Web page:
Project Runway winners are meant to head to the top. First season champ Jay McCarroll, however, may have hit rock bottom.
Page Six reports that the Pennsylvania native has hit some hard times since taking home the blue ribbon on Bravo’s design show.
Two years after winning the first season of “Project Runway,” designer Jay McCarroll is homeless. “I sleep at other people’s houses . . . I got pushed out of a boat and into the ocean, as if, oh, you can survive now.”
How, we wonder, did McCarroll spend his $100,000 winnings? Too many oversized sunglasses, perhaps?
McCarroll isn’t the only hard-up homo. Andrae Gonzalo of season two “fame” apparently works it hosting gay parties in Pittsburgh. That’s the pitts.
Project Runway contestants are simply used for ratings; and the contestants simply use Project Runway for exposure/15 minutes of fame. Just like every other “reality” TV program.
He should have never won in the first place. Did they really think he had a future with those craptacular designs?
He didn’t take the $100K, because he didn’t want to do the “mentorship” at Banana Republic.
Actually, he didn’t take the $100K because it came with too many strings attached. He didn’t avail himself of the Banana Republic “mentorship” because it really wasn’t of much use to him. They were offering to hook him up with some manufacturing and marketing connections at a time when he didn’t have a lot in the way of stuff to mass-produce.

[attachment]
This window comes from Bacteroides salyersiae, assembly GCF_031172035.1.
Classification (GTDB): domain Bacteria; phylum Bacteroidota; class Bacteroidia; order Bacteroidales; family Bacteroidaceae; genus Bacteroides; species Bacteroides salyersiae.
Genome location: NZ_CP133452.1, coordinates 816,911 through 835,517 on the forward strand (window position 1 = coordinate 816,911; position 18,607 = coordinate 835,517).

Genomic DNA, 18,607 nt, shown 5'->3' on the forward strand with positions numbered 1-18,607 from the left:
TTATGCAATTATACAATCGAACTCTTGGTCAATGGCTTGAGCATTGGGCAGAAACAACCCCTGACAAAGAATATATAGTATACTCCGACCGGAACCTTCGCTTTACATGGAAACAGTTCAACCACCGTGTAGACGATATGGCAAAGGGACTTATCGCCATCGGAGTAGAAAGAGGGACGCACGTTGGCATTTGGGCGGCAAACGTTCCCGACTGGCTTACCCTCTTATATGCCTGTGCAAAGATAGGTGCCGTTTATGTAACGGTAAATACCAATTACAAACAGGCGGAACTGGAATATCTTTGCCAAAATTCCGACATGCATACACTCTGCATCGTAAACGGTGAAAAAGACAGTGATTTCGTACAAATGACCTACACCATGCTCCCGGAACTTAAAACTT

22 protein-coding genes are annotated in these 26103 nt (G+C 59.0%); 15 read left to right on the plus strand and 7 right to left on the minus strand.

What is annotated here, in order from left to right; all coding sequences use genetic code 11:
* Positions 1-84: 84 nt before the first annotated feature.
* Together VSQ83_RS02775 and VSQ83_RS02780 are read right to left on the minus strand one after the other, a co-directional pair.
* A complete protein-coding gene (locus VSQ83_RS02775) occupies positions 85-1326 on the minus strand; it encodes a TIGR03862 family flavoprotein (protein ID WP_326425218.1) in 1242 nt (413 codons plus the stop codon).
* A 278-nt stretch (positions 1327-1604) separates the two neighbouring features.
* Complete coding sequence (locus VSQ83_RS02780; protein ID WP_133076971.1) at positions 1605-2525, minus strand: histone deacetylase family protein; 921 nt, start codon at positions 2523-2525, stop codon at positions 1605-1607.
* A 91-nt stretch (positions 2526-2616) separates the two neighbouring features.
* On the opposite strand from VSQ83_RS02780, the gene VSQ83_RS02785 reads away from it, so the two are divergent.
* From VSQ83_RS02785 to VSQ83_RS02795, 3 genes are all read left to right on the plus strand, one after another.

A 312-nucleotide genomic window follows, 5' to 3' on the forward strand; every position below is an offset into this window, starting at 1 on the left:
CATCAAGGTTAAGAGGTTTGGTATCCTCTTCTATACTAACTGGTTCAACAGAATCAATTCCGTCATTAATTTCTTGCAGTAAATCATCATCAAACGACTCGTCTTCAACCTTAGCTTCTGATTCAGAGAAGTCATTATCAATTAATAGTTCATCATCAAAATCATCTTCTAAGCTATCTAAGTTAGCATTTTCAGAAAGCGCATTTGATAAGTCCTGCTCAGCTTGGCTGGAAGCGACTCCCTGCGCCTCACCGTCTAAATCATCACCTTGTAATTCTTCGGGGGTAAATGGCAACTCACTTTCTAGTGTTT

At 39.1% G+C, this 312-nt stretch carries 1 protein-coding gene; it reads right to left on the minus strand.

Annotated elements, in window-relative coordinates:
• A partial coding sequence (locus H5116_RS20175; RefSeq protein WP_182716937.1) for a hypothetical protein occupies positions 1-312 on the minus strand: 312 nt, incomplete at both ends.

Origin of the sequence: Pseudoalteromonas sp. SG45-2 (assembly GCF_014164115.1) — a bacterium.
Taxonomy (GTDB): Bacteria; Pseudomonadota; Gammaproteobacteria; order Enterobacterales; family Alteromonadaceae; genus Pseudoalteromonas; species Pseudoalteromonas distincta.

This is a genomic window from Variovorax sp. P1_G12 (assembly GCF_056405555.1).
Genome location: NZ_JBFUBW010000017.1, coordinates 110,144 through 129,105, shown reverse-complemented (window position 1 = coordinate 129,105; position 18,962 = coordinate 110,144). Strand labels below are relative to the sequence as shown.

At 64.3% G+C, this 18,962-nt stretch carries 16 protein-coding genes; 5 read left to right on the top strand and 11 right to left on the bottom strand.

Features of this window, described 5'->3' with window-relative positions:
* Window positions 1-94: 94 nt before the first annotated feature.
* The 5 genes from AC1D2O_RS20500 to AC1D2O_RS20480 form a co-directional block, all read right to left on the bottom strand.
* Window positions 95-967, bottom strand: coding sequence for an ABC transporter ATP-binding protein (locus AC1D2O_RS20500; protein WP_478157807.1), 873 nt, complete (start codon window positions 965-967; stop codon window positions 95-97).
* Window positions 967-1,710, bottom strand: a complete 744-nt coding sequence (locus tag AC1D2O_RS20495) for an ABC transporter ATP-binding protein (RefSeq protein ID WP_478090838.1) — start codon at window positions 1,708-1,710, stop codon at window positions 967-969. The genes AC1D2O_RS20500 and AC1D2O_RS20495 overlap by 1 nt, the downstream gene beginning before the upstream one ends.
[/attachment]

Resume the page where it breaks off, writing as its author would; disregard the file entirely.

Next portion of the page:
Or, actually, yeah, the Banana Republic aesthetic was not something he was into. He’s told different stories about the whole situation at different times.
He looks like the gay Darth Mal in that picture.
Yeah Jay didn’t take the 100k and Andrae Gonzalo teaches at FIDM in Los Angeles…take this article down – it’s ridiculously inaccurate.
Ah, GranDiva, I thought the mentorship *was* the strings attached to the $100K. Anyway, can’t say that I blame him.
Yeah, it is inaccurate. He has a line of clothing coming out this fall. http://www.jaymccarroll.com/
In point of fact, here’s a pair of clips from the New York article that the Post quoted:
The trouble is, celebrity came easily to Jay. Business did not. On the show, Jay was wicked and entertaining and cheerfully provocative, but he hardly had the means, savvy, or professional temperament to navigate the New York fashion world. (His first voice-mail message to me, ever: Hey Jen, this is Jay McCarroll â€¦ Um, I am free tonight and all day tomorrow to do this bullshit. Fucking call me, would you?) â€œA week after I won the show, I met with two ladies from Banana Republic at the top of the Soho House, which is like, big time,â€ he says. â€œAnd they were like, â€˜Oh, we can give you numbers for factories to get your clothes produced.â€™ But that was totally not anything like what I needed. What I needed was someone to sit down with me and say, Hereâ€™s how you start a fashion label.â€
More than any former Bravo contestant, itâ€™s Jay who has fought the bitterest fight for his intellectual property, though it wasnâ€™t with Bravo itself. After he won the first season of Project Runway, he discovered that the Weinstein Company would forever own a 10 percent stake in his brandâ€”and he didnâ€™t yet even have a brandâ€”if he chose to take their $100,000 prize. He turned it down. The company has since dropped the clause. But the fight left Jay without any money, and it left Bravo with an embittered winnerâ€”and one whose orientation wasnâ€™t necessarily all that commercial to begin with. â€œI think the problem Bravo has,â€ says [Top Chef’s Tom] Colicchio, â€œis that they lose credibility when Jay doesnâ€™t do anything.â€
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